24 thoughts on “Predictions”

  1. I am quite fascinated by this poem and its immaculate phrasing, yet find myself struggling in an ignorance of some of its concepts. From the very first two words “Future Isabella” to the last five words “acorn tales to be told,” I feel somehow that my poetic education must be lacking and I simply don’t have the background to understand or fully appreciate the deeper waters of this glorious. Finally, I must say that the imagery in this poem is uniquely elegant and polished, like nothing I’ve read in many years. Bravo, Sylvia!

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    1. This caterpillar (which I know as the woolly bear) will become the moth known as Pyrrharctia Isabella. I originally wrote this to the woolly bear, but the name Isabella is so beautiful that by adding the word “future” I thought I was able to get away with it in the first line. This lovely creature is sometimes used as a forecaster of how difficult the winters will be, depending on how much black or how much amber brown is covering its body. When I was a girl, I was told of a way to predict the harshness of the coming winters by how many acorns were on the oak trees. Many acorns indicated a harsh winter and sparse acorns indicated a mild winter. Thank you for your compliment. It has made my day a happy one.

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      1. Well, I knew I would feel really stupid when you explained the poem…and I do! I really didn’t have a prayer since I didn’t even recognize that there was a caterpillar in the photo! To me it looked like a long-stemmed plant that had been broken off or fallen over.

        Obviously I didn’t know about the weather-predicting connection to either the caterpillar or the abundance of acorns. None of this is a fault of the poem. It’s just a Texas “city boy” waaaay out of his element on this one!

        Can’t thank you enough for filling in the blank spots in my education!

        πŸ™‚ ❀

        Ron

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      2. Please do not feel stupid. These are the things that fill my head (a country Ohio farm girl). Unfortunately for me, I rarely can discuss finances or “serious issues” like stock markets or politics or banking. These pieces of knowledge merely make me peculiar, and you are perfect the way that you are not knowing about acorns and their proportion to the winter snows. But, this is why I love poetry. It’s also why I love abstract art. My lines can mean one thing to me and another to you and we can both be satisfied, happy and right. There is no “one meaning”. I love that you could see something completely different than what I had intended.

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      3. Yes, I know my “ignorance” (rather than stupidity) is excusable, but I have a silly little thing called pride that embarrasses me some times. But in this case, the Google chase (trying to understand the “Future Isabella” reference) led me to Queen Isabella of Spain. Ever hear of that country?! *grin* Of course, that chase was a dead-end but I learned a ton of good info digging to the end of the Wiki article! Sheesh!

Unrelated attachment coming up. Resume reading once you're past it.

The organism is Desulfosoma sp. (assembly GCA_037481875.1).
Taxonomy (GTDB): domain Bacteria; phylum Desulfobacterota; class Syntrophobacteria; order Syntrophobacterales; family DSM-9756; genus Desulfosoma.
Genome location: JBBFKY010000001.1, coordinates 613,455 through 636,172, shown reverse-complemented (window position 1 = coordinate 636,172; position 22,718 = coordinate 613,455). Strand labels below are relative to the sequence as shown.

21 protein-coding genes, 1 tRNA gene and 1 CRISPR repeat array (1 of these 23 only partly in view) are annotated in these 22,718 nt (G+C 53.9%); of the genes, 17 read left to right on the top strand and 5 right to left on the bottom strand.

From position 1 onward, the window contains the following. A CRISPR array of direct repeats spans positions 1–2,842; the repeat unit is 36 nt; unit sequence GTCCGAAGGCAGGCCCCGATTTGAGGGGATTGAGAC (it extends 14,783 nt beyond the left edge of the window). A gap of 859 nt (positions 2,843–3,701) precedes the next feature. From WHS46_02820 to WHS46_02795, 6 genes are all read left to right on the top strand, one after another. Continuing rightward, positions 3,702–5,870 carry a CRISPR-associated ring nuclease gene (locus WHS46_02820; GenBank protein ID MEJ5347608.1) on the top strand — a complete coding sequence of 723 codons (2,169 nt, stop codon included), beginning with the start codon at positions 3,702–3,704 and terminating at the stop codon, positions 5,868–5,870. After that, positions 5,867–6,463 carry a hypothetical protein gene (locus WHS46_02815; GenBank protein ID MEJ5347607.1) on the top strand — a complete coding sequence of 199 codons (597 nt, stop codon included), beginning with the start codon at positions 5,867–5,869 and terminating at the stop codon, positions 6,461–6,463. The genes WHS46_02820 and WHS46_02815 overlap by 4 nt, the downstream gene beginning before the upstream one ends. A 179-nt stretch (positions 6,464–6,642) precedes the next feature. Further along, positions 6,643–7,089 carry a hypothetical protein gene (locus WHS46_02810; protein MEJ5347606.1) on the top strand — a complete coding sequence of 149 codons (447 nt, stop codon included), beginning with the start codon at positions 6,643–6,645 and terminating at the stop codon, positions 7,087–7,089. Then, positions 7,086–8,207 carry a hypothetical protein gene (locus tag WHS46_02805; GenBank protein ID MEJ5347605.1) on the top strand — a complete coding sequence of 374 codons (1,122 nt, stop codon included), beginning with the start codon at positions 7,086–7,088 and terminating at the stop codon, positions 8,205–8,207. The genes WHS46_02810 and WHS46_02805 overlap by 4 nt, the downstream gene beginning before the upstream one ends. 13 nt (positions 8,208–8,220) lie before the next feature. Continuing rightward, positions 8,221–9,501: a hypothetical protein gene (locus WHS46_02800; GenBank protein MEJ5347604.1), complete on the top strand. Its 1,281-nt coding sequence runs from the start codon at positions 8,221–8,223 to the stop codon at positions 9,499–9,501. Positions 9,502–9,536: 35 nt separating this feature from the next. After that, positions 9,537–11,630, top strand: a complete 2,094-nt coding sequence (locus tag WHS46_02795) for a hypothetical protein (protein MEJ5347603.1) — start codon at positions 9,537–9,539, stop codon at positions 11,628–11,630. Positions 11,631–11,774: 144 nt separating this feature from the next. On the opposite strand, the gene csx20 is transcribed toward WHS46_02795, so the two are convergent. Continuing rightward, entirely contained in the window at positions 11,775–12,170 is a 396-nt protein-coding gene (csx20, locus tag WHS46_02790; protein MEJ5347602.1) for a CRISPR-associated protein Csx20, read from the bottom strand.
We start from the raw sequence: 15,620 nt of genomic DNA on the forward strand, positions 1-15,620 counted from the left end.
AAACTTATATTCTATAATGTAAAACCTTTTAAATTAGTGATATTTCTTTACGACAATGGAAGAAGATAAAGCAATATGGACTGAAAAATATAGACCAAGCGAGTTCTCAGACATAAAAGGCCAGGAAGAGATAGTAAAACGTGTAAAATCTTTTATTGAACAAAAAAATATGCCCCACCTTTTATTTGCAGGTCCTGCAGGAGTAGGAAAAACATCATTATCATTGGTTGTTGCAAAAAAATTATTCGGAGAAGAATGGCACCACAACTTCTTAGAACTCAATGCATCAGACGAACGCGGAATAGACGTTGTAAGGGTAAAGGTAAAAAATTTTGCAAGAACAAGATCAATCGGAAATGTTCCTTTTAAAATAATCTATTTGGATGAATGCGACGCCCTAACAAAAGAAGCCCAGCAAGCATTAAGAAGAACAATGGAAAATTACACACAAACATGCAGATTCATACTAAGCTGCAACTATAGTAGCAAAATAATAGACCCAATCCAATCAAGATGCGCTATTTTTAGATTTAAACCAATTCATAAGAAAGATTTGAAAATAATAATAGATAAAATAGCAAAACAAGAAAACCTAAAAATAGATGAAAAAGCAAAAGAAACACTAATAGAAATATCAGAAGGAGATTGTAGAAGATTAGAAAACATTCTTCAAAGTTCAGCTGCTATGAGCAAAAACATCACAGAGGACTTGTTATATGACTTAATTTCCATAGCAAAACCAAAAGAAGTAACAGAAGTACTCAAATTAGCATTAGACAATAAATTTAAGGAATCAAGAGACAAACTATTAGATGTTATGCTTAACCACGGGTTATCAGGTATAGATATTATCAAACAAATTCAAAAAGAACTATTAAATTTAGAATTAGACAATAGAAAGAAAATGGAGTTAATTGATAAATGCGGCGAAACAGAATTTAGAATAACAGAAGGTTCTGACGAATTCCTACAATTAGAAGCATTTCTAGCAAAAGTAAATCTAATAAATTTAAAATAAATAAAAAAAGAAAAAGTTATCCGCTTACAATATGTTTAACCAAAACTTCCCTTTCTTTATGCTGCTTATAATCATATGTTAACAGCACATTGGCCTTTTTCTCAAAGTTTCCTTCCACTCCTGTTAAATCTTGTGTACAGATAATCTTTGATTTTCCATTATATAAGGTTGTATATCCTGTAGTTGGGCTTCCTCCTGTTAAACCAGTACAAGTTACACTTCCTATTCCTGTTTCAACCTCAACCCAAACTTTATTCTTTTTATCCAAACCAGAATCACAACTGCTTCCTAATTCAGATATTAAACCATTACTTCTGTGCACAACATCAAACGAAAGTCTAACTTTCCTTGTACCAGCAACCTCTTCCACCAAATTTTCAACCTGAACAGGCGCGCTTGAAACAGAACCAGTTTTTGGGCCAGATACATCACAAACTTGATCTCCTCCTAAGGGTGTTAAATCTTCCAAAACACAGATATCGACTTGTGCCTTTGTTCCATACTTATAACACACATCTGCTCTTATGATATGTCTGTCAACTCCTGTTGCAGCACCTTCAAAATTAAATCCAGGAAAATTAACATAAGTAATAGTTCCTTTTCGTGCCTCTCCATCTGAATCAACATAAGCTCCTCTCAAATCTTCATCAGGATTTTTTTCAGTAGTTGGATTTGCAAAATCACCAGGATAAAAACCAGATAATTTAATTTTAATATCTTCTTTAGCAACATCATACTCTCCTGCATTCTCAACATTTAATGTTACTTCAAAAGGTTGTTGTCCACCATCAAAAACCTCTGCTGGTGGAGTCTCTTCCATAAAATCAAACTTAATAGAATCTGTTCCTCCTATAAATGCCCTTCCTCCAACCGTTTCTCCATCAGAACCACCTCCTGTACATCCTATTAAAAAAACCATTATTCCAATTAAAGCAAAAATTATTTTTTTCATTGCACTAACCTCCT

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      4. Chasing leads and running in different directions with searches can occupy my time in big chunks. I think that’s one of the positives of the internet, the ability to search for information so quickly and readily. I like getting lost like that.

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      1. If his brown stripe is wide, the winter will be mild and if it is narrow, it will be harsh. This is just folklore, and you can find wolly bears with different sized brown bands in the same area. So I always go looking for one with a very, very wide brown band. πŸ™‚

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  2. Great shot!
    I was walking the dog just a few minutes ago… and the exact, same kind of caterpillar was in front of us. I went around it, but our little Shih Tzu inadvertently stepped on it. I placed it to the side. Hopefully, it will be OK. Fortunately, she’s a small dog!

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      1. Yes they are beautiful. I want to pet one. I am assuming that’s ok? Anyway, I haven’t visit Ohio or Penn yet, but when I do, I will make sure to look for them. πŸ™‚

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    1. Most likely if you touch it, it will stop in its tracks and hold very still. I’ve also seen them curl up onto themselves when touched. But they won’t hurt you in any way. They are only around in the fall, so you must hurry before the winter comes our way…

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